Public Health Relevance

The overall goal of this proposal is to apply many of the discoveries we have made in advanced diagnostic imaging of blood vessel health and apply it to better understand key processes involved in cardiovascular morbidity. Specifically, we believe we can improve healthcare by providing new diagnostic approaches for detecting and quantifying atherosclerotic disease, and create new therapies that prevent the progression of atherosclerotic plaques and injury following heart attack.

National Institute of Health (NIH)
National Heart, Lung, and Blood Institute (NHLBI)
Research Project (R01)
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Special Emphasis Panel (ZRG1)
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Danthi, Narasimhan
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Oregon Health and Science University
Internal Medicine/Medicine
Schools of Medicine
United States
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Lindner, Jonathan R; Link, Jeanne (2018) Molecular Imaging in Drug Discovery and Development. Circ Cardiovasc Imaging 11:e005355
Lindner, Jonathan R (2018) Cause or Effect? Microvascular Dysfunction in Insulin-Resistant States. Circ Cardiovasc Imaging 11:e007725
Ozawa, Koya; Packwood, William; Varlamov, Oleg et al. (2018) Molecular Imaging of VWF (von Willebrand Factor) and Platelet Adhesion in Postischemic Impaired Microvascular Reflow. Circ Cardiovasc Imaging 11:e007913
Atkinson, Tamara; Packwood, William; Xie, Aris et al. (2018) Assessment of Novel Antioxidant Therapy in Atherosclerosis by Contrast Ultrasound Molecular Imaging. J Am Soc Echocardiogr 31:1252-1259.e1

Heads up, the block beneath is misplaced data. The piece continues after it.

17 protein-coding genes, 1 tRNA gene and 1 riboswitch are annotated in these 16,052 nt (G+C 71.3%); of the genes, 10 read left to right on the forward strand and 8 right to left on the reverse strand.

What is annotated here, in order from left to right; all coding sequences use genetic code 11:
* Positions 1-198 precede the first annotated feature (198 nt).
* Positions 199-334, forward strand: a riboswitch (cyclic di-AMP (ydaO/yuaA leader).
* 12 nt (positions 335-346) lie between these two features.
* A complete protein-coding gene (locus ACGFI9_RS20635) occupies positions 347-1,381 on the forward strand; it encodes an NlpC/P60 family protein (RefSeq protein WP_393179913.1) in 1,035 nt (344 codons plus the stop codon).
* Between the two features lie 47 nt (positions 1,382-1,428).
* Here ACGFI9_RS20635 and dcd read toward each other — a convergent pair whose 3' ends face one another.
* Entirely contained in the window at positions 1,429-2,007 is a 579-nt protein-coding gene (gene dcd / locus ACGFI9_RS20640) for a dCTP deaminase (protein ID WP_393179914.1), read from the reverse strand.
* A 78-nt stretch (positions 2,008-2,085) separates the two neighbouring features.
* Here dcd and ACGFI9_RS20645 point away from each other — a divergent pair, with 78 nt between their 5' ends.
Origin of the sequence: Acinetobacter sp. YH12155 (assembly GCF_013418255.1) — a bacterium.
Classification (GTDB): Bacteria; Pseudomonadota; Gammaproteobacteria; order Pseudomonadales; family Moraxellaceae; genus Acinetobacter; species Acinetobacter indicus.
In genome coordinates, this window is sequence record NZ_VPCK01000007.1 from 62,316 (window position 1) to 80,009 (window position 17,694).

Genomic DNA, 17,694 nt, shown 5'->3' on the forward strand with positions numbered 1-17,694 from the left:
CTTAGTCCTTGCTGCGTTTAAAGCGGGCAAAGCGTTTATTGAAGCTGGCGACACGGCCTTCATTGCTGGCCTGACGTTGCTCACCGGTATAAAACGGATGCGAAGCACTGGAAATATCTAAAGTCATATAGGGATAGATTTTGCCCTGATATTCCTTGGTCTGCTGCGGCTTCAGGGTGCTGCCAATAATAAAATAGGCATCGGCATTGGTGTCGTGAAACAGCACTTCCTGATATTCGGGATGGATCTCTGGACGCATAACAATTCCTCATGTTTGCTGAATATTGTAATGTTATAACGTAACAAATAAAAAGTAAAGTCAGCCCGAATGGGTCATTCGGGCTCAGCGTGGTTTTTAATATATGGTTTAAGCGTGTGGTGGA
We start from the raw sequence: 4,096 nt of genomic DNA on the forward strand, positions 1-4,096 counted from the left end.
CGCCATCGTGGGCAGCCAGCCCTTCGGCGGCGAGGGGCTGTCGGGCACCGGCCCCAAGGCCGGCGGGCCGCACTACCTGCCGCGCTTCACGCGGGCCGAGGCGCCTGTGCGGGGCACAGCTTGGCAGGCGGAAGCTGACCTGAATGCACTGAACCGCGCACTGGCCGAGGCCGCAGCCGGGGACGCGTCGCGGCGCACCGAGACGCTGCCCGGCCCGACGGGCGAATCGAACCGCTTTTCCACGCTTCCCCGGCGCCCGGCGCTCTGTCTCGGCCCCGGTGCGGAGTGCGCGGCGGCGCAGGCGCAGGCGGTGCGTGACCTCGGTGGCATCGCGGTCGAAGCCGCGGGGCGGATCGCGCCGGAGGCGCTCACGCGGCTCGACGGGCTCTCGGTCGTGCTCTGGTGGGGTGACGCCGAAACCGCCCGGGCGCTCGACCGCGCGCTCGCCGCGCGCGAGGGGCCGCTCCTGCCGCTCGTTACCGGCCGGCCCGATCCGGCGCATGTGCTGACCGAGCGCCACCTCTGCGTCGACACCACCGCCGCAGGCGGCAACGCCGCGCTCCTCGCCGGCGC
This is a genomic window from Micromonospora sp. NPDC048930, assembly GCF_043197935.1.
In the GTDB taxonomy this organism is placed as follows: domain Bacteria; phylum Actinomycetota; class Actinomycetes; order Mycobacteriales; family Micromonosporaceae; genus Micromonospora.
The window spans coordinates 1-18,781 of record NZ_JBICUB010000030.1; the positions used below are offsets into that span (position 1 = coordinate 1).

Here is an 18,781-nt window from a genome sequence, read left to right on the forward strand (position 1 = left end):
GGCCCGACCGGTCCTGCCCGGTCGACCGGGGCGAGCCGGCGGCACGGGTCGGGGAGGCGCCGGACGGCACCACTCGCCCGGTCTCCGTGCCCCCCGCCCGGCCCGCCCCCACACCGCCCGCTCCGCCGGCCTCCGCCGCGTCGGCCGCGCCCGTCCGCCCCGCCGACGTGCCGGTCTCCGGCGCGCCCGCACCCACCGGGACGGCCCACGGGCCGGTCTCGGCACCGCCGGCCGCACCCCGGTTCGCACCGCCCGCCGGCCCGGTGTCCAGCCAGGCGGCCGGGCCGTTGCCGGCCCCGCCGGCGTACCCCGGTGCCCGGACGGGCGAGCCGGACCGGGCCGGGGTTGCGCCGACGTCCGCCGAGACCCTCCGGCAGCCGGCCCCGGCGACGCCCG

Moccetti, Federico; Weinkauf, Craig C; Davidson, Brian P et al. (2018) Ultrasound Molecular Imaging of Atherosclerosis Using Small-Peptide Targeting Ligands Against Endothelial Markers of Inflammation and Oxidative Stress. Ultrasound Med Biol 44:1155-1163
Tsimikas, Sotirios (2018) In search of a physiological function of lipoprotein(a): causality of elevated Lp(a) levels and reduced incidence of type 2 diabetes. J Lipid Res 59:741-744
Moccetti, Federico; Brown, Eran; Xie, Aris et al. (2018) Myocardial Infarction Produces Sustained Proinflammatory Endothelial Activation in Remote Arteries. J Am Coll Cardiol 72:1015-1026
Tsimikas, Sotirios; Fazio, Sergio; Ferdinand, Keith C et al. (2018) NHLBI Working Group Recommendations to Reduce Lipoprotein(a)-Mediated Risk of Cardiovascular Disease and Aortic Stenosis. J Am Coll Cardiol 71:177-192
Lindner, Jonathan R (2018) Microvascular Dysfunction and Clinical Outcomes. Circ Cardiovasc Imaging 11:e008381
Senders, Max L; Que, Xuchu; Cho, Young Seok et al. (2018) PET/MR Imaging of Malondialdehyde-Acetaldehyde Epitopes With a Human Antibody Detects Clinically Relevant Atherothrombosis. J Am Coll Cardiol 71:321-335